By Chanita Teitz


I was helping my granddaughter with a college essay the other night. She had me read a short story and then we discussed it. The story was a simple one, but in that simplicity, the author connected with the reader. Through vivid narration and descriptive writing, the author took us on a journey through tragedy and loss to empathy and compassion. Along the way, there was an apology due to a misunderstanding, which was climactic at the end of the story.

When I read daily of another attack in Israel or around the world, can I really feel the pain of another person? I certainly try. Just as an author paints a picture with words that bring up images in our minds that help us feel for another, certain emotions are universal in all of us and we can therefore use our own experiences to understand what someone else is facing.

In the short story, the author found a resolution at the end — compassion where earlier there was detachment, and acceptance and gratitude where there was anger. Nice and neat. Where is our resolution? How long will the Jewish people continue to face antisemitism? How long do we have to wait for our long galus to end?

How long do we have to hear of tragedies, murders, stabbings, and children dying in a fire? How long before everyone who needs a refuah sheleimah is healed or everyone who is waiting for a shidduch finds their bashert?

We daven as part of our hishtadlus, and part of that hishtadlus is feeling the pain of others. That is what will give us the impetus to comfort and be comforted, to show gratitude for what we have, and to believe with all our hearts that a brighter day is just around the corner.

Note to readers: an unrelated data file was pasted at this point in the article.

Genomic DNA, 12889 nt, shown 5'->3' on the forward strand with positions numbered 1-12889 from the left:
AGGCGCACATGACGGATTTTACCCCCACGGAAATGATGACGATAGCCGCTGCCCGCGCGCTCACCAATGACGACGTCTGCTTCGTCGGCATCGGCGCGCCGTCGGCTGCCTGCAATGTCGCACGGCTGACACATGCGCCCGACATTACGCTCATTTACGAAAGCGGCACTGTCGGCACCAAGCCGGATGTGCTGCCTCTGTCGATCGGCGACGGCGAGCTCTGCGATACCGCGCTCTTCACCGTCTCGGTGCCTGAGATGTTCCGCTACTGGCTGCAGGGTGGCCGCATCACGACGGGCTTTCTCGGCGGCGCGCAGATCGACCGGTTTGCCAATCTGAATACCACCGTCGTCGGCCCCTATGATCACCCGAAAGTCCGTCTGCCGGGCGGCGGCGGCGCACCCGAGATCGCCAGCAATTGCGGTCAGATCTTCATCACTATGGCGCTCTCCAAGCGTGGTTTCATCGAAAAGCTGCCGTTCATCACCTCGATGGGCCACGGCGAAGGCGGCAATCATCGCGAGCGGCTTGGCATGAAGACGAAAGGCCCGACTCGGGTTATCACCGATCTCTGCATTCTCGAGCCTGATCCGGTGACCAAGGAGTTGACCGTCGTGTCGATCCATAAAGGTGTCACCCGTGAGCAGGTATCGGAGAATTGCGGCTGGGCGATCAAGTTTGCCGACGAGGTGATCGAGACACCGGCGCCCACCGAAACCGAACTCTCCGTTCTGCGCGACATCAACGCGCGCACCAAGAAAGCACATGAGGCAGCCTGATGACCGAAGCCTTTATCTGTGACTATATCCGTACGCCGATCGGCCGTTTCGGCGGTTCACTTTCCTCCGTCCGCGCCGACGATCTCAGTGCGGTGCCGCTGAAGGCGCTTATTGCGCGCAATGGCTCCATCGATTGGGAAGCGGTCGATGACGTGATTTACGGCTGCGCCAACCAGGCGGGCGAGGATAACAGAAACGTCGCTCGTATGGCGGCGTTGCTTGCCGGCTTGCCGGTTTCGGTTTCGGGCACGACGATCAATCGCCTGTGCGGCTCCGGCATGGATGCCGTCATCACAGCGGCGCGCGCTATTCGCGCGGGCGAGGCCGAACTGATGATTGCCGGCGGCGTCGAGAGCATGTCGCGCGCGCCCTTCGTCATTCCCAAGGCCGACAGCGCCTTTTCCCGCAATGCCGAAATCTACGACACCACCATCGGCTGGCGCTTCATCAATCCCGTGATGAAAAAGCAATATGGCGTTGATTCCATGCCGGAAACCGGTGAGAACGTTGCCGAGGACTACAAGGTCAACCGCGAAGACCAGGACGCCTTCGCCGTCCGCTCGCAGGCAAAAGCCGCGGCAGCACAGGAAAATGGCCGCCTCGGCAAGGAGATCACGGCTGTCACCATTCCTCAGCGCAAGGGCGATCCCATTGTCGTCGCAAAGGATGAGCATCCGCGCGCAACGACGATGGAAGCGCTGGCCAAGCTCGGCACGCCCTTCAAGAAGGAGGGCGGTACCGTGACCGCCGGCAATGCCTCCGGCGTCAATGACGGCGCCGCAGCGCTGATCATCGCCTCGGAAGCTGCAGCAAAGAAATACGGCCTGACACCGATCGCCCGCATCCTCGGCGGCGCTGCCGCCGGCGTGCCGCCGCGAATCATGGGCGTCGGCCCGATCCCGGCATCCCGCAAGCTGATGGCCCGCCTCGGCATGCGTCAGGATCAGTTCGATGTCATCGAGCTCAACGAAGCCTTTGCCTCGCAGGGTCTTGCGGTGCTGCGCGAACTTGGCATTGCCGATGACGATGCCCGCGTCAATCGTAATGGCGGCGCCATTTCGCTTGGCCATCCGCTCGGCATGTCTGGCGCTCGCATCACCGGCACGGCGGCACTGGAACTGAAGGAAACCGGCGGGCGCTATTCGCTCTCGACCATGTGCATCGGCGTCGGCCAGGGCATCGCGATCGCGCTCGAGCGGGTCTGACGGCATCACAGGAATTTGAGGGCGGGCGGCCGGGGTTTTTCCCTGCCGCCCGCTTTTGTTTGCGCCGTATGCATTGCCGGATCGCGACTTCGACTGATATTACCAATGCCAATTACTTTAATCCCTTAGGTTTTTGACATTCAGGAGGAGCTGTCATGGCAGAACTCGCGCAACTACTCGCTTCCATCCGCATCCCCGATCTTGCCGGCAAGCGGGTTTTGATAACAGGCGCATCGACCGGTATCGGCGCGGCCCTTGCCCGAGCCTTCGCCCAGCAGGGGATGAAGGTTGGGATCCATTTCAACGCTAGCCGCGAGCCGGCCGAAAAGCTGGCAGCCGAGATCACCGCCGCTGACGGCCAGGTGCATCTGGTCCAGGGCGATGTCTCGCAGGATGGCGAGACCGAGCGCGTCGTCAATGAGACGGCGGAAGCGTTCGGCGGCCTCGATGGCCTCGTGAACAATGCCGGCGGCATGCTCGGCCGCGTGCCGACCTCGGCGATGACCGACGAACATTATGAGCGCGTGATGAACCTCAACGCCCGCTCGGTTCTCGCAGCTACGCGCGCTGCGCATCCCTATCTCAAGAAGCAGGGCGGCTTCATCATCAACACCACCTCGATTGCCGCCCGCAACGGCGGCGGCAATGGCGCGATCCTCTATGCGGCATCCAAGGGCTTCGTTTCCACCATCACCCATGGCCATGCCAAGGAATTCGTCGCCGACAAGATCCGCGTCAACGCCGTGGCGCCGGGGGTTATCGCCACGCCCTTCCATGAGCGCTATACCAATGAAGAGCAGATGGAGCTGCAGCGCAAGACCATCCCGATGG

YCQ Visits Ellis Island And 9/11 Memorial

By Maya Betesh, Rebecca Lalo, and Gabrielle Ruben, grade 8

On Monday, September 23, Yeshiva of Central Queens (YCQ) eighth grade students visited Ellis Island and the 9/11 Memorial and Museum. After taking a ferry from Battery Park to Ellis Island, students learned how the immigrants entered America, gaining an understanding of their hardships and how they coped with the difficult journey and settling in America. When asked what she got out of the trip, Talia Cohen said, “It was an amazing experience because Ellis Island was where people immigrated many years ago. While I was there, I felt like I was in their shoes.”

The YCQ 8th grade visited Ellis Island and the 9/11 Memorial and Museum

The students then went to visit the 9/11 Memorial and Museum. The students found it to be a very touching experience. When asked what her favorite part of the museum was, Jamie Roth responded, “My favorite part of the 9/11 Memorial and Museum was when we saw a fire truck that had been wrecked and burned when one of the towers collapsed. That really gave me a different view on what had happened on that day. I never really understood how many lives were affected by the events of that day.”

YCQ students had the chance to learn in detail about the struggle and hardships immigrants had to go through just to come to America and how the events of 9/11 impacted Manhattan, the rest of America, and everyone around the world.

Shevach High School Welcomes “Wired For Success” Initiative

On Wednesday evening, September 18, the student body of Shevach High School launched a Technology Awareness Initiative, spearheaded by principal, Rebbetzin Rochelle Hirtz. After the school day was over, the girls were transported to the Young Israel of Hillcrest, where they were treated to a catered dinner. Following the meal, Rebbetzin Hirtz introduced the program with a dvar Torah from the Chovas HaTalmidim by the Piacenza Rav.